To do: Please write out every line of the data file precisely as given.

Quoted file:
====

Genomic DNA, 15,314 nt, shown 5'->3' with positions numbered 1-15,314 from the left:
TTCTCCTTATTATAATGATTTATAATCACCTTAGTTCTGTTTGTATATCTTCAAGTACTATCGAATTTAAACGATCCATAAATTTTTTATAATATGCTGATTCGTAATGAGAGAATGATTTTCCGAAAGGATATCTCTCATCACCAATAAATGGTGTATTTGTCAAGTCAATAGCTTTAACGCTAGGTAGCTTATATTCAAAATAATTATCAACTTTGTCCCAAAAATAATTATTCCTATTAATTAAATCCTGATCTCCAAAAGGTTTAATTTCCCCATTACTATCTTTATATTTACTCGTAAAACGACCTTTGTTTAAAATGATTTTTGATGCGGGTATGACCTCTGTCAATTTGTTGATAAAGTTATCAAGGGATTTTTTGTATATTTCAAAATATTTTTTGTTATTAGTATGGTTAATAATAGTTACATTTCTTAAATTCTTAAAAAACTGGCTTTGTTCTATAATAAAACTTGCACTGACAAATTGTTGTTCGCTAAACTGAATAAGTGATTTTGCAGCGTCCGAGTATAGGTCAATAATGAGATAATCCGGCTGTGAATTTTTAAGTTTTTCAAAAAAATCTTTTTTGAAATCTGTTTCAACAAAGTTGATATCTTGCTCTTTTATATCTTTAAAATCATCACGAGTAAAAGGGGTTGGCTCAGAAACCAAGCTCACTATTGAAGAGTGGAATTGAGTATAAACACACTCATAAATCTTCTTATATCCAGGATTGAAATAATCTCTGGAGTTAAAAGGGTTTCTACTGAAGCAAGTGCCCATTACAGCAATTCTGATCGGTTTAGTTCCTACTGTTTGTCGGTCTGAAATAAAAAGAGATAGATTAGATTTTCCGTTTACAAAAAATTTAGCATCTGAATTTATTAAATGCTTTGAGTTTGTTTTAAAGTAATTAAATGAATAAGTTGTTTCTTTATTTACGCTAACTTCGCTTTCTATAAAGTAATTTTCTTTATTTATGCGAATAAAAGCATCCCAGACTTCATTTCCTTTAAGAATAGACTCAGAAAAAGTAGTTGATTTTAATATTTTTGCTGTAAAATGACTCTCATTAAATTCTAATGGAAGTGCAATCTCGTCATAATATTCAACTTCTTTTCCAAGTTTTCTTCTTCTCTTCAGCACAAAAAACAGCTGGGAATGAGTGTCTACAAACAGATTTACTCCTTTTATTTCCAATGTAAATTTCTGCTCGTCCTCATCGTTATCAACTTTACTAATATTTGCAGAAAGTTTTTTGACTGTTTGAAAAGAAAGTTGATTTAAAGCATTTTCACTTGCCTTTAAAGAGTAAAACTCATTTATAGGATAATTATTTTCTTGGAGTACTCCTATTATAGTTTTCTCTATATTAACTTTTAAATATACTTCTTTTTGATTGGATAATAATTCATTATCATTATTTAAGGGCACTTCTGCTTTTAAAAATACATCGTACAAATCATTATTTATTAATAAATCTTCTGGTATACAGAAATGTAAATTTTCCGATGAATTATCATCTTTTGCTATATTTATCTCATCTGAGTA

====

Genomic DNA, 15,314 nt, shown 5'->3' with positions numbered 1-15,314 from the left:
TTCTCCTTATTATAATGATTTATAATCACCTTAGTTCTGTTTGTATATCTTCAAGTACTATCGAATTTAAACGATCCATAAATTTTTTATAATATGCTGATTCGTAATGAGAGAATGATTTTCCGAAAGGATATCTCTCATCACCAATAAATGGTGTATTTGTCAAGTCAATAGCTTTAACGCTAGGTAGCTTATATTCAAAATAATTATCAACTTTGTCCCAAAAATAATTATTCCTATTAATTAAATCCTGATCTCCAAAAGGTTTAATTTCCCCATTACTATCTTTATATTTACTCGTAAAACGACCTTTGTTTAAAATGATTTTTGATGCGGGTATGACCTCTGTCAATTTGTTGATAAAGTTATCAAGGGATTTTTTGTATATTTCAAAATATTTTTTGTTATTAGTATGGTTAATAATAGTTACATTTCTTAAATTCTTAAAAAACTGGCTTTGTTCTATAATAAAACTTGCACTGACAAATTGTTGTTCGCTAAACTGAATAAGTGATTTTGCAGCGTCCGAGTATAGGTCAATAATGAGATAATCCGGCTGTGAATTTTTAAGTTTTTCAAAAAAATCTTTTTTGAAATCTGTTTCAACAAAGTTGATATCTTGCTCTTTTATATCTTTAAAATCATCACGAGTAAAAGGGGTTGGCTCAGAAACCAAGCTCACTATTGAAGAGTGGAATTGAGTATAAACACACTCATAAATCTTCTTATATCCAGGATTGAAATAATCTCTGGAGTTAAAAGGGTTTCTACTGAAGCAAGTGCCCATTACAGCAATTCTGATCGGTTTAGTTCCTACTGTTTGTCGGTCTGAAATAAAAAGAGATAGATTAGATTTTCCGTTTACAAAAAATTTAGCATCTGAATTTATTAAATGCTTTGAGTTTGTTTTAAAGTAATTAAATGAATAAGTTGTTTCTTTATTTACGCTAACTTCGCTTTCTATAAAGTAATTTTCTTTATTTATGCGAATAAAAGCATCCCAGACTTCATTTCCTTTAAGAATAGACTCAGAAAAAGTAGTTGATTTTAATATTTTTGCTGTAAAATGACTCTCATTAAATTCTAATGGAAGTGCAATCTCGTCATAATATTCAACTTCTTTTCCAAGTTTTCTTCTTCTCTTCAGCACAAAAAACAGCTGGGAATGAGTGTCTACAAACAGATTTACTCCTTTTATTTCCAATGTAAATTTCTGCTCGTCCTCATCGTTATCAACTTTACTAATATTTGCAGAAAGTTTTTTGACTGTTTGAAAAGAAAGTTGATTTAAAGCATTTTCACTTGCCTTTAAAGAGTAAAACTCATTTATAGGATAATTATTTTCTTGGAGTACTCCTATTATAGTTTTCTCTATATTAACTTTTAAATATACTTCTTTTTGATTGGATAATAATTCATTATCATTATTTAAGGGCACTTCTGCTTTTAAAAATACATCGTACAAATCATTATTTATTAATAAATCTTCTGGTATACAGAAATGTAAATTTTCCGATGAATTATCATCTTTTGCTATATTTATCTCATCTGAGTA